All and something: Hisashi Masuda's pictures of a Eurasian Red Squirrel (left) and a Ural Owl (right) infuse still-lifes with life. | MARK BRAZIL

Nature art: It's in the 'I' of the beholder

By Mark Brazil | Apr 21, 2013

When a thing of beauty is perceived, the observer experiences some kind of a reaction; but what defines “beauty”? Is it art?

Some react with pleasure at horror, others at farce, yet more to romance; each is an art form — but how do we define “art”?

When works such as U.S. minimalist Carl Andre’s 1966 “Equivalent VIII” (comprised of 120 firebricks), street graffiti by contemporary British guerrilla artist Banksy, or dissected and “plastinated” human remains a la German anatomist Dr. Gunther von Hagens’ “Body Worlds” show that debuted in Tokyo in 1995, are all displayed in the name of art, then we face at the very least a conundrum, at times a controversy.

Perhaps art is anything represented or depicted, or enhanced. But perhaps it can only be defined in the negative, by what it is not; art serves no purpose; it is not practical.

Is art what the artist decides, or is it entirely dependent on the “I” of a beholder?

Whether it appears in two or three dimensions, and regardless of the medium, anything created that involves human imagination may be “art.”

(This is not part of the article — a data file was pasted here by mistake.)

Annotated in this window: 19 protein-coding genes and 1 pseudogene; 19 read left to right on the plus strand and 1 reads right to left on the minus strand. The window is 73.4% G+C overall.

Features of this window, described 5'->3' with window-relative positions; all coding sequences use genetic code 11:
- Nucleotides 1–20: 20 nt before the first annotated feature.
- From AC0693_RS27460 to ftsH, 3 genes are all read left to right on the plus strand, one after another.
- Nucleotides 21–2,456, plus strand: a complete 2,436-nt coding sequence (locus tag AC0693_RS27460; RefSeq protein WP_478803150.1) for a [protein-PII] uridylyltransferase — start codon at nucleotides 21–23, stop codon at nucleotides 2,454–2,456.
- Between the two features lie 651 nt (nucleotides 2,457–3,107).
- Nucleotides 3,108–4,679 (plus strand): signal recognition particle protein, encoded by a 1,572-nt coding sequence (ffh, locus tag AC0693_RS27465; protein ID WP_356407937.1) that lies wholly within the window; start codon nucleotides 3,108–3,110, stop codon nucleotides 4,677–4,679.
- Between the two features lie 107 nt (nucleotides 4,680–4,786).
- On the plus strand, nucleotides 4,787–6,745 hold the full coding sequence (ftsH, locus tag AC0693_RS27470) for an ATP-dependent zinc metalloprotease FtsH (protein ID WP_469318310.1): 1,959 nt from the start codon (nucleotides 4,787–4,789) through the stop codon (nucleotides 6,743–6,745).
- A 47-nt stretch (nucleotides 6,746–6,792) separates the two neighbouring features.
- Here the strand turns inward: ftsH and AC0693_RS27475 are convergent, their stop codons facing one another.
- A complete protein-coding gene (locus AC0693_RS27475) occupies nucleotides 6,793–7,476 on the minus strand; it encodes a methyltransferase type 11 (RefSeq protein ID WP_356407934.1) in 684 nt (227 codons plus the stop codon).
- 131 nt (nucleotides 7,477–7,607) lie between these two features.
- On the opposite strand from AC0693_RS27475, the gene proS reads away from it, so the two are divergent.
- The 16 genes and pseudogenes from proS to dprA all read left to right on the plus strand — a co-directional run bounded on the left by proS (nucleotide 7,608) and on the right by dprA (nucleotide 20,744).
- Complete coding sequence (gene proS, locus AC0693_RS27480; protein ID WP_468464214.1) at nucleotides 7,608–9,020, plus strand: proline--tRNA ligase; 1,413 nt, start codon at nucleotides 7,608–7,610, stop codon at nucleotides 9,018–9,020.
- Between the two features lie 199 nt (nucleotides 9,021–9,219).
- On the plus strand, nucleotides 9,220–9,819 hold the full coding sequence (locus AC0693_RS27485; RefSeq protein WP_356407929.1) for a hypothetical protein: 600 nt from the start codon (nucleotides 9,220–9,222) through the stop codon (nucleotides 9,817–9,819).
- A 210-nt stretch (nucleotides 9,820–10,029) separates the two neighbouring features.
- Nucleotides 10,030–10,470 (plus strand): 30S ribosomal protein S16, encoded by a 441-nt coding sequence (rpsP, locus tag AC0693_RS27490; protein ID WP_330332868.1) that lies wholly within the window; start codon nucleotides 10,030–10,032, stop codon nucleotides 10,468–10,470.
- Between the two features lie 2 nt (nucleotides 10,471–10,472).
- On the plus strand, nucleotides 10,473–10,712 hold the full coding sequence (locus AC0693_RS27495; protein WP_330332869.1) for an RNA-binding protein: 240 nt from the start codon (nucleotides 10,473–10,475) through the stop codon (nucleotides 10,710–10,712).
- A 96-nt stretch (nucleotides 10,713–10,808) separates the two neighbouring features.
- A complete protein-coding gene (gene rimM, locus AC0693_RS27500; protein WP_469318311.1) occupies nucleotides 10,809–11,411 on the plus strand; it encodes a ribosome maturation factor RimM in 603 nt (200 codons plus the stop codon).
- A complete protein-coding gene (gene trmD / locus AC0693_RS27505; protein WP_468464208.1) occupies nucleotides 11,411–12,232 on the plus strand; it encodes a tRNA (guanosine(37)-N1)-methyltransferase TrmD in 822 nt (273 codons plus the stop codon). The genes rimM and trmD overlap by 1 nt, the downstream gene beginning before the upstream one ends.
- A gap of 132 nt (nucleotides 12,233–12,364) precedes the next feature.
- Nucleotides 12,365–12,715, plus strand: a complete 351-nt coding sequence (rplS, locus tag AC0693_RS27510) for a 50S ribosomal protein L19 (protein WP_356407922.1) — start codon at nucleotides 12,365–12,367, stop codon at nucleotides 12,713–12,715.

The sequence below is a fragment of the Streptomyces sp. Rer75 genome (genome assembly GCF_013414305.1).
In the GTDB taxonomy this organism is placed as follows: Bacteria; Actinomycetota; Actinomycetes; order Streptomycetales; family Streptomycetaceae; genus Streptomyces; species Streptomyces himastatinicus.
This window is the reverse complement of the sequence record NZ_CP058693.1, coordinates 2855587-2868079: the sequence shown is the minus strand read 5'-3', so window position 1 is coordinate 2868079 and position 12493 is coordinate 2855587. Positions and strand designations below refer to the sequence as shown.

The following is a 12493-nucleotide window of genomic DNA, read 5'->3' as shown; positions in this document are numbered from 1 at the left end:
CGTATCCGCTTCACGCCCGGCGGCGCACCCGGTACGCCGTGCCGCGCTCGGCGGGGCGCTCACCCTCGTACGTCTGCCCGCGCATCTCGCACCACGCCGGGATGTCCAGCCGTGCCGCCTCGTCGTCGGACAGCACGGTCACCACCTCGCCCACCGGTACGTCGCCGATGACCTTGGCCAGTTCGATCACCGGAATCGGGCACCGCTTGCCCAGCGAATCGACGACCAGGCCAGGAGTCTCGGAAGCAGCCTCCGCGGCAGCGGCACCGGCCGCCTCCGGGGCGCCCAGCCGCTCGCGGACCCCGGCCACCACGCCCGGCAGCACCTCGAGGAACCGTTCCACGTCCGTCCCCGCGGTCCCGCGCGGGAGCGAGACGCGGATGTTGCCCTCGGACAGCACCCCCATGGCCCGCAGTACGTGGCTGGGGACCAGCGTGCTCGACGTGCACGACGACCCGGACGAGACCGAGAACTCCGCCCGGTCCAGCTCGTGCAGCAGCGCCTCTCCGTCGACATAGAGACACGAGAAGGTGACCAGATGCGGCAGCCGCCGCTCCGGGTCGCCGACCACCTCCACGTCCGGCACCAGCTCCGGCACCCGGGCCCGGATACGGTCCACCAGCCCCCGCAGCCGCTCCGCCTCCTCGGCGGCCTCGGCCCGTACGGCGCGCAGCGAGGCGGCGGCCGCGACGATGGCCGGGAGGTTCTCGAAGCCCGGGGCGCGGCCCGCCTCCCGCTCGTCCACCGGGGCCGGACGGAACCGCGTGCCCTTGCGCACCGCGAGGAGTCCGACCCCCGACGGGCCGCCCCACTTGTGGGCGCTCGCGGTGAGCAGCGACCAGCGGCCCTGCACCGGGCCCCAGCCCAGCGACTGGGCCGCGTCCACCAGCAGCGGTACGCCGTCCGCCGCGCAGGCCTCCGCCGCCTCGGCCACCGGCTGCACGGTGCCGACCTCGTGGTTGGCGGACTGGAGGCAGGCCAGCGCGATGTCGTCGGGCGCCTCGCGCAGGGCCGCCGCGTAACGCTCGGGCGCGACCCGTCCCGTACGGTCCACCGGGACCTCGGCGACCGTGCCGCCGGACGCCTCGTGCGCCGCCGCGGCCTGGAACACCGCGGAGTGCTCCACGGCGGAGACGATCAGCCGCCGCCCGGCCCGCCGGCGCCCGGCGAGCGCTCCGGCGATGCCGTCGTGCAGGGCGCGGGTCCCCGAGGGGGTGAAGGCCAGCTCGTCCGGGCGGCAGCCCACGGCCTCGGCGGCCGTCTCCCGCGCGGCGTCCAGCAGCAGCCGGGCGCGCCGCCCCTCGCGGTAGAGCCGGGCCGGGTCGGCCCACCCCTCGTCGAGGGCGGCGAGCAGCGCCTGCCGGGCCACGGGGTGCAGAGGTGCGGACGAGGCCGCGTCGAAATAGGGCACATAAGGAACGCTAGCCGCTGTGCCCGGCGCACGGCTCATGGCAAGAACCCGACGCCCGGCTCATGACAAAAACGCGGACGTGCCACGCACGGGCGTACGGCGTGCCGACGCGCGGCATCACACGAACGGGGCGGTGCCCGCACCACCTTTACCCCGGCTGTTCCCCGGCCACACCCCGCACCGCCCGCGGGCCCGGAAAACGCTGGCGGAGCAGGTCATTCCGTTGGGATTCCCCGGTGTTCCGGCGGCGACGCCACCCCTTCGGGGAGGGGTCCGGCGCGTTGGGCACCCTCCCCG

What then of the colorful patternings of Congo (1954-64), London Zoo’s chimpanzee encouraged to draw and paint by zoologist Desmond Morris, or of TEAG (The Elephant Art Gallery), which works with Asian elephant artists at the Elephant Art Academy of the Thai Elephant Conservation Center?

Are these also art, even when they do not involve human imagination in their creation? Are childlike crayon scrawlings that we consider nothing more than play in a young human, really high art if they are the work of an established adult artist? If “art” may be created on a cave wall, on parchment, paper or on an iPad, the medium, whether analog or digital, is clearly irrelevant — as long as the image evokes, or provokes, a response.

So is art somehow defined by the quality of that sentient, imaginative response in the mind of the observer? Is sentience a prerequisite in the creator of a work of art?

If nature somehow casts a heavy brush of crystalline frost glinting across a wide winter landscape in a “work” that conjures images of trillions of scattered scintillating diamonds, is that not art? If not, what is it?

If nature drapes deep snow, shroudlike, around living trees, isn’t that also art?

When ice forms ranks of subtly variant Moomin-like stalagmites in a shady cave, or if myriad leaves in vibrant fiery colors appear to flow down an autumnal mountainside, is that beauty no less artistic — or does the absence of sentience deny it that attribute?

If a viewer responds and finds it beautiful, doesn’t that make it art?

If nature, in the long process of adaptive evolution, crafts and hones a killing claw, a ripping talon or a tearing beak, are those weapons of predatory “horror” somehow less significant as art than the suspense-horror of Alfred Hitchcock’s “Psycho”?

The gorgeous eyes of a peacock’s tail, the startling iridescence of a beetle’s wing, the amazing microscopic structure of a pollen grain’s surface: Each is undeniably exquisite, yet we rank them apart from any human attempts to portray an essence of beauty.